- J. Wood and M. East, Active Online Reading: Student Behaviours vs. Staff Expectations, ALDinHE Conference, 14 June 2022 (slides).
- J. Wood and M. East, Active Online Reading, Subject Librarians, University of Lincoln, 22 June 2022 (slides).
- J. Wood, Engaging Students in Active Reading: Lessons from History and Heritage at Lincoln, Academic Professional Apprenticeship training session, University of Lincoln, 6 July 2022 (slides and recording).
- J. Wood, Active Online Reading: key findings and next steps, Talis TLCR, 23 November 2022 (slides).
- M. East and S. Sharman, Student perspectives on reading in a digital world, University of Lincoln Digital Education Conference, 22 March 2023 (slides).
- A. Rich-Abad and J. Wood, Active Online Reading, University of Nottingham Teaching and Learning Conference, 26 April 2023 (slides).
- A. Rich-Abad and J. Wood, Diversity and Inclusion in Digital Reading: Reflections from the Active Online Reading Project, ALT-C conference, University of Warwick, 5 September 2023 (slides).
- J. Chandler (UCL), Encouraging Active Reading in Large Classes.
- M. Kutar (Salford), Reading Club.
- A. Merrydew (Keele), Confidence is Key.
- A. Rich-Abad (Nottingham), Reading Medieval History Online.
- J. Wood (Lincoln), Developing Close Reading.
All case studies are accessible via a dedicated page on the website.
- Infographics (July 2022)
- How to focus on reading in a digital world (download here).
- How collaborative reading can work for you (download here).
- 5 things students wish they’d done differently when reading (download here).
- 4 ways institutions can help students to read more effectively (download here).
- All four infographics can be downloaded as a single file here.
- Survey question sets, for download, reuse and adaptation:
- Active Online Reading – a reading list (courtesy of Dr Hope Williard, University of Lincoln).
- R. Bartley (UCL), Literature review on online reading:
- S. Sharman (Lincoln), Undermining Learning: The potential dangers of digital reading, 30 November 2021.
- C. Bostock (Lincoln), Analysing student reading practices through observation of social annotation, 17 November 2021.
Further resources that we have generated in the course of the project or that have been shared with us by colleagues are available via a dedicated page on the website.
- S. Sharman (Lincoln), Reflecting on Reading and University: a student perspective, 1 November 2021.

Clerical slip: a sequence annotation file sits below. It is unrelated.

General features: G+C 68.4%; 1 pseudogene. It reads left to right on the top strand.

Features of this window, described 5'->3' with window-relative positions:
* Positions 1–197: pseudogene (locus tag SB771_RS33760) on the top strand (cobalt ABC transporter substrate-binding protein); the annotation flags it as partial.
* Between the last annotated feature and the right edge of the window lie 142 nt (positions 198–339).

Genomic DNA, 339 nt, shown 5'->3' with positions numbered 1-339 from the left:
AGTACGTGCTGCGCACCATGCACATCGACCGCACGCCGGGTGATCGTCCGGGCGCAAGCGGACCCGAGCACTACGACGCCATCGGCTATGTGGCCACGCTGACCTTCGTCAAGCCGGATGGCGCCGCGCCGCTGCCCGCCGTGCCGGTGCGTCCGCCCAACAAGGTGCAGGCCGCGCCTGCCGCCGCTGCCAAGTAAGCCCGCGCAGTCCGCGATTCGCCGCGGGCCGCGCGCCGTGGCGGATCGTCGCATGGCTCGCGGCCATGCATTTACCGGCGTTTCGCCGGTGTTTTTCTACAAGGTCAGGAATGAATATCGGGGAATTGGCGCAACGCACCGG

- A. Mansell (Lincoln), When it comes to reading…, 10 November 2021.
- R. Bartley (UCL), What I’ve learnt from reading about reading (so far), 16 November 2021.
- S. Szablewski (Nottingham), History – that must be a lot of reading!, 19 November 2021.
- L. Dao and H. Morley (Sheffield Hallam), Reading in Design: a student perspective, 23 November 2021.
- A. Wray (Nottingham), The benefits and challenges of reading online: a student perspective, 11 January 2022.
- L. Bowditch (Salford), Accessibility and online reading: a student perspective, 28 March 2022.
- J. Wood, Putting the Joy Back into Reading, Times Higher Education, 15 July 2021.
- J. Wood, Developing Students’ Reading Skills with Talis Elevate, University of Lincoln Digital Education Blog, 27 July 2021.
- M. East, The Problem We Face With Digital Reading, thesedablog, 14 September 2021.
- J. Wood, Reading History Online, Royal Historical Society Newsletter, September 2021.
- M. East, L. Warriner-Wood and J. Wood, Reading online during lockdown: insights from History and Heritage, in M. G. Jamil and D. Morley, eds., Agile Learning Environments amid Disruption: Evaluating Academic innovations in Higher Education during Covid-19 (London: Palgrave-Macmillan, 2021).
- M. East, H. Williard and J. Wood, Collaborative Annotation to Support Students’ Online Reading Skills, in. S. Hrastinski, ed., Designing Courses with Digital Technologies: Insights and Examples from Higher Education (New York: Routledge, 2022), pp. 66-71.
- M. East, How can we help our students read effectively in a digital-first world?, CILIP Information Literacy Group Blog, April 2022.
- J. Chandler, M. East, A. Rich-Abad, J. Wood, Active Online Reading: Final Report, QAA website, July 2022 (also available to download here).
- J. Wood, Active Online Reading: Findings and Recommendations, QAA blog, 27 July 2022.
- J. Chandler, G. Barrett, J. Wood, M. East, Promoting Active Engagement with Text-Based Resources in Large First-Year Modules in History, in A. M. Farrell and A. Logan, eds., Pedagogy for Higher Education Large Classes (PHELC) [Proceedings of the Fourth PHELC Symposium Hybrid Event, 10th June 2022 Dublin City University and Online] (Dublin: Dublin City University, 2022), pp. 40-44.
- A. Mansell, S. Sharman, J. Wood, Reading Classics Online: Staff and student perspectives, QAA blog, 7 November 2022.